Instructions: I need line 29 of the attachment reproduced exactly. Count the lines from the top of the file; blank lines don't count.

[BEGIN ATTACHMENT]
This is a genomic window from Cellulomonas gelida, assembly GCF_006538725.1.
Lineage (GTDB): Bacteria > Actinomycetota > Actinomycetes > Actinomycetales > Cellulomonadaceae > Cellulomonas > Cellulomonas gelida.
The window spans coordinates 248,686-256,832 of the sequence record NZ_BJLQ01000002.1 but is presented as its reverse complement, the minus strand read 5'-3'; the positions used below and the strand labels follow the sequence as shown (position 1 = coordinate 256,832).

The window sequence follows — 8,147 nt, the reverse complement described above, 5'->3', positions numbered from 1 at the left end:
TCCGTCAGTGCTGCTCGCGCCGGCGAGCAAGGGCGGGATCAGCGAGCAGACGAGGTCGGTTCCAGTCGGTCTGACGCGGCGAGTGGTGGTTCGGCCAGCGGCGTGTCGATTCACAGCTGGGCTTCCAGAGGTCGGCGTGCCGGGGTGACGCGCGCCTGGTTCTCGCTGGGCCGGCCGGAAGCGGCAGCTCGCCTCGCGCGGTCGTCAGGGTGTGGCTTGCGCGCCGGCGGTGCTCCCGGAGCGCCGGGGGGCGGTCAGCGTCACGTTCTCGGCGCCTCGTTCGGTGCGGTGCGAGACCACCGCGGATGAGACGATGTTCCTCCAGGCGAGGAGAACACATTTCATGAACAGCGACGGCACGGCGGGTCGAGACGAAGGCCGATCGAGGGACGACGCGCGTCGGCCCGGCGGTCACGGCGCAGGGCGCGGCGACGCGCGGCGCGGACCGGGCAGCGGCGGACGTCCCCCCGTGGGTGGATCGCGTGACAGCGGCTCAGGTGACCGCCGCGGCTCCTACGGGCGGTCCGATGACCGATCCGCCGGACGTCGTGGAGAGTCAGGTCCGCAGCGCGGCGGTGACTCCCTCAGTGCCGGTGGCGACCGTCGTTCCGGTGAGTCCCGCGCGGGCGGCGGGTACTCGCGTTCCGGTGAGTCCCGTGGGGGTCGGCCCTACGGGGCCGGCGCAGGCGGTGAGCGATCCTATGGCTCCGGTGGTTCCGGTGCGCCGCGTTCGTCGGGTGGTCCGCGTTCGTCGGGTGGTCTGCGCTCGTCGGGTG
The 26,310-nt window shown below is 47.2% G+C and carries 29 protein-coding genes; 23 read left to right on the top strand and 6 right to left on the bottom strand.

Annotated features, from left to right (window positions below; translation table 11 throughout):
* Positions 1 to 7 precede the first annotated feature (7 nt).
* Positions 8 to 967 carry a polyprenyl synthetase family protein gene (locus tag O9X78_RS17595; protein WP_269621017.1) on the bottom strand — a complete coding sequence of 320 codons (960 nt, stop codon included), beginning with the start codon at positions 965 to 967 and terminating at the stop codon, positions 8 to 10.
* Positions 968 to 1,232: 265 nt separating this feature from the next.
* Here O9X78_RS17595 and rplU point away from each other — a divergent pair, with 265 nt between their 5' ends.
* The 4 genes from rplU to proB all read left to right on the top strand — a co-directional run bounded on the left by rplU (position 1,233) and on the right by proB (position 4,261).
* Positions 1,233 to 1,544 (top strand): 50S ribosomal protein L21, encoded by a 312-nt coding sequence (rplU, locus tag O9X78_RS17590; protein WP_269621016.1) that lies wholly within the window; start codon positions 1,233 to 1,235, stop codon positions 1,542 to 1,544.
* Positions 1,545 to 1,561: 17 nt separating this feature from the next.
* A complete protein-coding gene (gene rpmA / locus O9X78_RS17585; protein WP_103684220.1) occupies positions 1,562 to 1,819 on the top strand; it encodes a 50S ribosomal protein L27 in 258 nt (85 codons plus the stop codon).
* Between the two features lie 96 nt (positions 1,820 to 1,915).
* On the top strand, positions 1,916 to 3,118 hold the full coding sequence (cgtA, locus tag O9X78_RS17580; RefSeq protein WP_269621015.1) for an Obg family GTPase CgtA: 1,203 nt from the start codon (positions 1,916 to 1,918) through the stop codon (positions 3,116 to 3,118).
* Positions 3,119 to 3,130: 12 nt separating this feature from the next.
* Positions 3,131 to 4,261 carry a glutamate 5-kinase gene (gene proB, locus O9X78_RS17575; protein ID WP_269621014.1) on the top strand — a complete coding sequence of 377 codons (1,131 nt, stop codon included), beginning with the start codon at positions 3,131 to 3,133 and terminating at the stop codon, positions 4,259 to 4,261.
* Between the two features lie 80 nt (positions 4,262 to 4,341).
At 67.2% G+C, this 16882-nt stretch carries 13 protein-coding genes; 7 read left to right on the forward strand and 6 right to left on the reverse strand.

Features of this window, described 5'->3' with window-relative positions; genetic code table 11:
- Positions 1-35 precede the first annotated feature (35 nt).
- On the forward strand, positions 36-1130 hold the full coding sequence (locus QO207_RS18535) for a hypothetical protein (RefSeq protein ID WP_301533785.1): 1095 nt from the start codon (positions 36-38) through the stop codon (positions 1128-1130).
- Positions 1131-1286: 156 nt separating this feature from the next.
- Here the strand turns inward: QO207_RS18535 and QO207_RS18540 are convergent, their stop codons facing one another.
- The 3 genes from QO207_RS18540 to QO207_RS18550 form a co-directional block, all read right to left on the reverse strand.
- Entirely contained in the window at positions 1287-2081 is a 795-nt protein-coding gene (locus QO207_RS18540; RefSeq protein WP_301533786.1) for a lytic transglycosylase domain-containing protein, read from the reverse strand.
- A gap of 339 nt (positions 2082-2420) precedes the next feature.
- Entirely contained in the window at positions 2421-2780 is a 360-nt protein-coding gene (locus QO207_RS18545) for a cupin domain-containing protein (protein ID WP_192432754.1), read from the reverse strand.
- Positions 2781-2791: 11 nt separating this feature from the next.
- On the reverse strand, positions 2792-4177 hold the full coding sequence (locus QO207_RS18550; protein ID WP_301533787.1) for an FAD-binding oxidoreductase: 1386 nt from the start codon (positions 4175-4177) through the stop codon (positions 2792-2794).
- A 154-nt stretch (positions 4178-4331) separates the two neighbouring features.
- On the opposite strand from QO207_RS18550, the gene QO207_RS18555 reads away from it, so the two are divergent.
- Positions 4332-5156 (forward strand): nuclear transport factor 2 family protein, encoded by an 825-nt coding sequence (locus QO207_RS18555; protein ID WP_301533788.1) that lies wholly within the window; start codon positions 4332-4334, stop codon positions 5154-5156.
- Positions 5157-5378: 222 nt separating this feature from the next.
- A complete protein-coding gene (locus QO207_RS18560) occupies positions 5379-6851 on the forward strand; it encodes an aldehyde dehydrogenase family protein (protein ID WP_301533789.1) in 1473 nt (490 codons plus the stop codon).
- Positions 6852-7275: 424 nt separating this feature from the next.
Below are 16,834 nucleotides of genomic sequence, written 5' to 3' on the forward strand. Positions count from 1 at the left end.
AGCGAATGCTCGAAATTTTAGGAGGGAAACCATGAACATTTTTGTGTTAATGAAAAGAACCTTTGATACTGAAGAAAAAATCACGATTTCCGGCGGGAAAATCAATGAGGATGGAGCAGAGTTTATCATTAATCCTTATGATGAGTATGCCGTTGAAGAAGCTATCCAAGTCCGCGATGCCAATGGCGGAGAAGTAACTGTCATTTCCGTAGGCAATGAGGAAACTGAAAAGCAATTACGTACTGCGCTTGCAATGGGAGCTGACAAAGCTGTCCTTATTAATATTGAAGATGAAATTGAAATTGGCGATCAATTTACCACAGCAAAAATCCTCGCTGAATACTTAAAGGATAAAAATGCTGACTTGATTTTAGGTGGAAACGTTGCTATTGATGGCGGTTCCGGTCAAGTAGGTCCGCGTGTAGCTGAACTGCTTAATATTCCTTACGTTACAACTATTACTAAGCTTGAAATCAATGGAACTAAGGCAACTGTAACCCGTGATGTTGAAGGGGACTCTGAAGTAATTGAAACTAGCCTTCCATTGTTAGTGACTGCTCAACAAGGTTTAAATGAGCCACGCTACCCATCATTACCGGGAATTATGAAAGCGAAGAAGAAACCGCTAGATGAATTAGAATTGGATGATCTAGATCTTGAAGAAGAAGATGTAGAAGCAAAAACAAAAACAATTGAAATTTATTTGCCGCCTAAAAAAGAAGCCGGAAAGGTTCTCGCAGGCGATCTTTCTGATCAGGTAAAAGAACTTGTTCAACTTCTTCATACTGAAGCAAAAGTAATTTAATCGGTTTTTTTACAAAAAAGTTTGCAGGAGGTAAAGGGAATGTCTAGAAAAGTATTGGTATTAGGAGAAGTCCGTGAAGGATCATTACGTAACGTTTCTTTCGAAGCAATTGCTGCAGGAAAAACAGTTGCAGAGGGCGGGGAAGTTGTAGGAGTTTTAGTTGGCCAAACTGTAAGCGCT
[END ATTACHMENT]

- A gap of 339 nt (positions 2082-2420) precedes the next feature.